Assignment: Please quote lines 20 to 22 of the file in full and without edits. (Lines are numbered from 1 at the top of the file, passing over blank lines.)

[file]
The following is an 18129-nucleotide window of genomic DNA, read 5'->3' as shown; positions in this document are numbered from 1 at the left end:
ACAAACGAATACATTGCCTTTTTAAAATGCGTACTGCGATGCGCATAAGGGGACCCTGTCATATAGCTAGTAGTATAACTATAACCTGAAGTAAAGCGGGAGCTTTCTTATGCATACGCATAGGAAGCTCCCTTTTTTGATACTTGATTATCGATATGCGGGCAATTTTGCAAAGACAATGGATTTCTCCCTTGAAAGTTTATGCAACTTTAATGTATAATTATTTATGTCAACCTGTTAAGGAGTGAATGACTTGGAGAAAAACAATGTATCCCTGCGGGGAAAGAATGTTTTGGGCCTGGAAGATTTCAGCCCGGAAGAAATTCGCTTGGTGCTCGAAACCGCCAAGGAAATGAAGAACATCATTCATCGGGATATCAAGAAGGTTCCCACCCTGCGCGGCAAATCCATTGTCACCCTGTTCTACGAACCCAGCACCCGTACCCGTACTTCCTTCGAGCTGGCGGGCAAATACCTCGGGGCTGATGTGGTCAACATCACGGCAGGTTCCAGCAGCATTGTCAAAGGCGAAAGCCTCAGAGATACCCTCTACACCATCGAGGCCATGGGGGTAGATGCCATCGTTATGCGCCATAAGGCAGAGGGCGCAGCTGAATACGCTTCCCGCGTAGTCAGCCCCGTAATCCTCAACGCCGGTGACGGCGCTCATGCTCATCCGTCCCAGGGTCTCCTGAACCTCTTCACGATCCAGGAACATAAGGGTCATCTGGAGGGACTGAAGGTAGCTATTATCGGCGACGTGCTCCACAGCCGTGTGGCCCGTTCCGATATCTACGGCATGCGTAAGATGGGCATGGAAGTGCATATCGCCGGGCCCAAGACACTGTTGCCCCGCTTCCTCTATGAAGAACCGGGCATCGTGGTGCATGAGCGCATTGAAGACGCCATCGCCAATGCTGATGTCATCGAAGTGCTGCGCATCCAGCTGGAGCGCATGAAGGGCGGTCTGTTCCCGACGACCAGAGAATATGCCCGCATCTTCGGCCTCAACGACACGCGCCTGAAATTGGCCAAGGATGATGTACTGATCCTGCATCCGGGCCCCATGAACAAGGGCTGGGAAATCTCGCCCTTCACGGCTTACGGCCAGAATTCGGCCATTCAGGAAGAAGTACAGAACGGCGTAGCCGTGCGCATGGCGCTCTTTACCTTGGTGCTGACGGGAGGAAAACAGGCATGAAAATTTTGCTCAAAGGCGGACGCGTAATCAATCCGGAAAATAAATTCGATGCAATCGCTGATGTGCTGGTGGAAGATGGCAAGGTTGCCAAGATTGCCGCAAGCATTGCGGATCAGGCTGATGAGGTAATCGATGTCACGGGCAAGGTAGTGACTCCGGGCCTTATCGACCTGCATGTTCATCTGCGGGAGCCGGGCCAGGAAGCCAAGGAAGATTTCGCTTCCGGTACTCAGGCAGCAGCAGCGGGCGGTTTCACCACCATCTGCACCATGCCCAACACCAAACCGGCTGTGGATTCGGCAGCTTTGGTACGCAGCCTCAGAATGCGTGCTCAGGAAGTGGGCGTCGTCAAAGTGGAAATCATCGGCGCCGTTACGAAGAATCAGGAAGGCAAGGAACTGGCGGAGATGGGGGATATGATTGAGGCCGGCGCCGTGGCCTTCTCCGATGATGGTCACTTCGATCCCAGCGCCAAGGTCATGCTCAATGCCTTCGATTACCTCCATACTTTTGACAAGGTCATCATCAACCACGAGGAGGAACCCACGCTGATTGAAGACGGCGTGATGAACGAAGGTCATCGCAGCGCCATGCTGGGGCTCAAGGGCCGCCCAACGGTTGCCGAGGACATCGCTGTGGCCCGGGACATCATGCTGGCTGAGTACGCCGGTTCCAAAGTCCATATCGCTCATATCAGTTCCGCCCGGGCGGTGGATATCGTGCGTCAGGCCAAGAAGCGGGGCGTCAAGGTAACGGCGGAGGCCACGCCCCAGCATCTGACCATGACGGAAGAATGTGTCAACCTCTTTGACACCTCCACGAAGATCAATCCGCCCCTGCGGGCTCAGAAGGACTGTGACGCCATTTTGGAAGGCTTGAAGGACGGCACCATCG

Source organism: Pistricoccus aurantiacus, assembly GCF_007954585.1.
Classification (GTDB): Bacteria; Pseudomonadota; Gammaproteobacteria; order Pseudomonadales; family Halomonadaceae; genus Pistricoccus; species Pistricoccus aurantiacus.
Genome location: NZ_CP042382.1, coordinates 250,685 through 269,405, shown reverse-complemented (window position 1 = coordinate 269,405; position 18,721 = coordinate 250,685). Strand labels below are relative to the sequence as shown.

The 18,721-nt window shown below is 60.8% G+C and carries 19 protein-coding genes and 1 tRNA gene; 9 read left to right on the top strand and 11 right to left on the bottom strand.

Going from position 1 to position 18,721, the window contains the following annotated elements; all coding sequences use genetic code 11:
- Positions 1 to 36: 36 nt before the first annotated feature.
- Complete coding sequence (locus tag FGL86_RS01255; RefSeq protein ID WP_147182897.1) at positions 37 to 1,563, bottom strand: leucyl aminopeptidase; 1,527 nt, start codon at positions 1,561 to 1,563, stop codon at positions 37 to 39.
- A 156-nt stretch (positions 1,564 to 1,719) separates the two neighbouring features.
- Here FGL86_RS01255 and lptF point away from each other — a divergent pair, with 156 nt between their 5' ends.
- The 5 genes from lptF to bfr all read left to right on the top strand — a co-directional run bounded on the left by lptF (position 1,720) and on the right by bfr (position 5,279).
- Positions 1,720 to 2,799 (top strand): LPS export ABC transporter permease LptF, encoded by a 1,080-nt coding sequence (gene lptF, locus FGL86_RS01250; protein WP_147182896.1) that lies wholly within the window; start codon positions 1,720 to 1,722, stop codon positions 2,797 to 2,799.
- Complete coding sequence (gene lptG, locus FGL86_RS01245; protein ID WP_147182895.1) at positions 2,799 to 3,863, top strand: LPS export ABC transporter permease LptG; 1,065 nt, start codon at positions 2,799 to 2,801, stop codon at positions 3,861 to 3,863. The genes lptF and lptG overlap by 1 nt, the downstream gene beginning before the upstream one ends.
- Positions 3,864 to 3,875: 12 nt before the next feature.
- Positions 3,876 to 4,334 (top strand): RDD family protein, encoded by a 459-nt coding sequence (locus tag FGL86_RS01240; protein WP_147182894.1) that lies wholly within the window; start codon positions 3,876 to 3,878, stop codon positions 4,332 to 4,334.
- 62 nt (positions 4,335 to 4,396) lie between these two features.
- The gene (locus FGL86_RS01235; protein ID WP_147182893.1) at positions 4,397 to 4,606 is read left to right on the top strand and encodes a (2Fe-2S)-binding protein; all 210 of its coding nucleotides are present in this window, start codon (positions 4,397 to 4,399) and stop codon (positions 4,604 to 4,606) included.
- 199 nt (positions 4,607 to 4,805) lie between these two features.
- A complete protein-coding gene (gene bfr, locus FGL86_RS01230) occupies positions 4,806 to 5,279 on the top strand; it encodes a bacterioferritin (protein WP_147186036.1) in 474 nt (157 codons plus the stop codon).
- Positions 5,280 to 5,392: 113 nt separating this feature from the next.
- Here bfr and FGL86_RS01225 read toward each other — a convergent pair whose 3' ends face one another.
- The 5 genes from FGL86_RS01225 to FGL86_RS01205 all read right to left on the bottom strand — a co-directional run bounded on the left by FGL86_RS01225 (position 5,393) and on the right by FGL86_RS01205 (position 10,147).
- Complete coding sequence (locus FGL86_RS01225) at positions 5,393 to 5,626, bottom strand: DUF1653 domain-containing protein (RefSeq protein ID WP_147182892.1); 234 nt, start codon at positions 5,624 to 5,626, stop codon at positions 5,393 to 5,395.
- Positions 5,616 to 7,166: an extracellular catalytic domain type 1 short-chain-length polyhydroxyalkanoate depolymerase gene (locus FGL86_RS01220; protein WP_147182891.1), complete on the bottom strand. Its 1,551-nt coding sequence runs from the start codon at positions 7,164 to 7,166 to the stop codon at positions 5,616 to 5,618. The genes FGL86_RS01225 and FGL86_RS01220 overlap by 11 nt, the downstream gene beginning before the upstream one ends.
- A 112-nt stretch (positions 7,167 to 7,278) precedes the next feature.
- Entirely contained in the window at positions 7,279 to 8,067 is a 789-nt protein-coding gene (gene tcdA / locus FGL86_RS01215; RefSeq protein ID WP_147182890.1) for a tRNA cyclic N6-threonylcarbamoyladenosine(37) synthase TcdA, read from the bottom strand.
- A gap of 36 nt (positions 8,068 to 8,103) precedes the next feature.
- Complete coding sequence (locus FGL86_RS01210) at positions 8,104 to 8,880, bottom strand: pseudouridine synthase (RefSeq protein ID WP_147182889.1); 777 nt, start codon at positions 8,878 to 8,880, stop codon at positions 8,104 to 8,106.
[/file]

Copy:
- A complete protein-coding gene (gene bfr, locus FGL86_RS01230) occupies positions 4,806 to 5,279 on the top strand; it encodes a bacterioferritin (protein WP_147186036.1) in 474 nt (157 codons plus the stop codon).
- Positions 5,280 to 5,392: 113 nt separating this feature from the next.
- Here bfr and FGL86_RS01225 read toward each other — a convergent pair whose 3' ends face one another.